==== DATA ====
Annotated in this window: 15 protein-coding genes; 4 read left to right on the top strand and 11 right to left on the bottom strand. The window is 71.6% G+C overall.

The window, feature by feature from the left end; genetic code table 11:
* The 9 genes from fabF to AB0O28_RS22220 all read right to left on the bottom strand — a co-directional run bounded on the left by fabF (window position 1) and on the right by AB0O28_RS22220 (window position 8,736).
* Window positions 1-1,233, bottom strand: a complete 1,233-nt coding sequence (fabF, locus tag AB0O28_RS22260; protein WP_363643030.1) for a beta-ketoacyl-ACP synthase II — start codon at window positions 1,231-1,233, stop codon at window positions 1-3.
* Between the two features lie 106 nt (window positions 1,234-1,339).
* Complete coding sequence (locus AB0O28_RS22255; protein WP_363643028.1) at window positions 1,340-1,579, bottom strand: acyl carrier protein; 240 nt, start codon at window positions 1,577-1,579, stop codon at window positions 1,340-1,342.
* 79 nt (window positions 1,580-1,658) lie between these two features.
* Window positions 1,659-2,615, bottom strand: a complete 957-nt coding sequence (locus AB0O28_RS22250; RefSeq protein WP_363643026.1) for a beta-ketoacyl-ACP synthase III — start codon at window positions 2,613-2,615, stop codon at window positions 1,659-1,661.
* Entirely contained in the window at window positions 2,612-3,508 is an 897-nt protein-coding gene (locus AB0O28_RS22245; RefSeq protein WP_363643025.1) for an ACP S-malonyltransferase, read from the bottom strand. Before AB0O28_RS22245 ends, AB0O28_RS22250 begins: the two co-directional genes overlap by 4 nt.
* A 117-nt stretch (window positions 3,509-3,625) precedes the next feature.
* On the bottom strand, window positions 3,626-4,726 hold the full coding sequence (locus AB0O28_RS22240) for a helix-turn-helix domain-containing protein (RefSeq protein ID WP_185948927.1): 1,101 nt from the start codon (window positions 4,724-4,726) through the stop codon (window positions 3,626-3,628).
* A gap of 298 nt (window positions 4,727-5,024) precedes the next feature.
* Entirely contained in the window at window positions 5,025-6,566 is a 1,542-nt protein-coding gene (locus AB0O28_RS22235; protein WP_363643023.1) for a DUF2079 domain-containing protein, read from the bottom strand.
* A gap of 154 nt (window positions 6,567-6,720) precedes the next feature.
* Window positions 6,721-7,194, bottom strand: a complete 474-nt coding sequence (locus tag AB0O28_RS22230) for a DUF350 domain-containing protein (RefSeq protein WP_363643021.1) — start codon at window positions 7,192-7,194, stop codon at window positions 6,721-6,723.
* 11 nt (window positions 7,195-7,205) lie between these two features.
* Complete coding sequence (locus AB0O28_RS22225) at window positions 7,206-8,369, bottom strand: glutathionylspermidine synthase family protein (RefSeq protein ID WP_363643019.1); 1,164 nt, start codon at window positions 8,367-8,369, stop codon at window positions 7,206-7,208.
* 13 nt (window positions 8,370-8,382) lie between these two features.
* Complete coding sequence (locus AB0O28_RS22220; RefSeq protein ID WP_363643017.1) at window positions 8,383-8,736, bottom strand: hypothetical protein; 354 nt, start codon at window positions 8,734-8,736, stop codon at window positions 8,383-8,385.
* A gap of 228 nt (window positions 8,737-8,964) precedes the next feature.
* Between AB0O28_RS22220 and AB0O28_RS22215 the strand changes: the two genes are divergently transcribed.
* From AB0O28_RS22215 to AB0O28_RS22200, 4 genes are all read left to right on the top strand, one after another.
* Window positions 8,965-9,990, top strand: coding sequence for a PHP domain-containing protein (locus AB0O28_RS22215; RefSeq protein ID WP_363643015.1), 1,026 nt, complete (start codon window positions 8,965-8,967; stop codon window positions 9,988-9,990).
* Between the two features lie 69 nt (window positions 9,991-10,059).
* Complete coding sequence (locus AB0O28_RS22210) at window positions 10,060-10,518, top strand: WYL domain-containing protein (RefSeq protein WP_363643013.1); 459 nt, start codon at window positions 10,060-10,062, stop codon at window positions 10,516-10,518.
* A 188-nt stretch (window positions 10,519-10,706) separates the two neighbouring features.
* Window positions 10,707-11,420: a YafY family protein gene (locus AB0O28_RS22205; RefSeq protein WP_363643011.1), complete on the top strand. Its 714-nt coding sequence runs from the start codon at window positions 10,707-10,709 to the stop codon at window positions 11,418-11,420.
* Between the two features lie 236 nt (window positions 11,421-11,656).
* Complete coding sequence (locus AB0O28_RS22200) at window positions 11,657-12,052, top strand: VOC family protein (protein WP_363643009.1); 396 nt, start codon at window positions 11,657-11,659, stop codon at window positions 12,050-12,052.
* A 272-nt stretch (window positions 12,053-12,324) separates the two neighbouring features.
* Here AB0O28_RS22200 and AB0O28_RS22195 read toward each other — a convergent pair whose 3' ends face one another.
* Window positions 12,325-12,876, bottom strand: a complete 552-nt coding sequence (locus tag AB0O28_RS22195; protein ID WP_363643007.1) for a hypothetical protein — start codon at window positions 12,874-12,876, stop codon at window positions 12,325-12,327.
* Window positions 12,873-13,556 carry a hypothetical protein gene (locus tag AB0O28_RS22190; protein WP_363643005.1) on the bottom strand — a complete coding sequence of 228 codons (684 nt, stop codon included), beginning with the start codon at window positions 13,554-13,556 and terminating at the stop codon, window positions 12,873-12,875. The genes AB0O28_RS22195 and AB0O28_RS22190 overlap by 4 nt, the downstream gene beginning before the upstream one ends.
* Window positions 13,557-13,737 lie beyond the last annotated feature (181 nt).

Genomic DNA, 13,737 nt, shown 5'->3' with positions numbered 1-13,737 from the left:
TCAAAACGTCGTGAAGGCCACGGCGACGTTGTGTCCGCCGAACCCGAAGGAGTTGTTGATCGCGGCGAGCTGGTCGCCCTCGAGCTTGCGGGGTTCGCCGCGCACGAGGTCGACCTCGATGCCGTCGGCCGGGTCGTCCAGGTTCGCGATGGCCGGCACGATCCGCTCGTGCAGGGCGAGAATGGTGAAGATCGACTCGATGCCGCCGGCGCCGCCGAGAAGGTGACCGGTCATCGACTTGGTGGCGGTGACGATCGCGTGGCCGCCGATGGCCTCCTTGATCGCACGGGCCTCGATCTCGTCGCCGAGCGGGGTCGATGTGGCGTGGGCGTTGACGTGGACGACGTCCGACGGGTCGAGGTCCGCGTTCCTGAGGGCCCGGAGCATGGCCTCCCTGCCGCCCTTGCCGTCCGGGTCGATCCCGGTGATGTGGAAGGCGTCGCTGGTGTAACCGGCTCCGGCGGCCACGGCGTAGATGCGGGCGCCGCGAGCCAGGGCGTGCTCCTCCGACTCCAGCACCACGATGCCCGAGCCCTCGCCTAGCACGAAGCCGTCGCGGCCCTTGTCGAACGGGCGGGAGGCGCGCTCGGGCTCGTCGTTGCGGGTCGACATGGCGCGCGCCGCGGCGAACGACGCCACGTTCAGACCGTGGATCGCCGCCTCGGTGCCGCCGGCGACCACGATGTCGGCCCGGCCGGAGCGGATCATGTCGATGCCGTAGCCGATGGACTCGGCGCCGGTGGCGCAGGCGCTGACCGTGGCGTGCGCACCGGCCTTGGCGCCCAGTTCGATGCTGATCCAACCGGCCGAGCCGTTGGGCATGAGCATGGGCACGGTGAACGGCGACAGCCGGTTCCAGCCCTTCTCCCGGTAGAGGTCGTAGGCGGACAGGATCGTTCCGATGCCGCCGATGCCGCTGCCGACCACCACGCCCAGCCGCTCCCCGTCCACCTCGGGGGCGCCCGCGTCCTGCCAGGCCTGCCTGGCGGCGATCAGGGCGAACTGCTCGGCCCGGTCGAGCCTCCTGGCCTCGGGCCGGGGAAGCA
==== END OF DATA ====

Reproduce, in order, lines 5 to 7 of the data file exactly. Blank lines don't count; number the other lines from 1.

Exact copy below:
* Between the two features lie 106 nt (window positions 1,234-1,339).
* Complete coding sequence (locus AB0O28_RS22255; protein WP_363643028.1) at window positions 1,340-1,579, bottom strand: acyl carrier protein; 240 nt, start codon at window positions 1,577-1,579, stop codon at window positions 1,340-1,342.
* 79 nt (window positions 1,580-1,658) lie between these two features.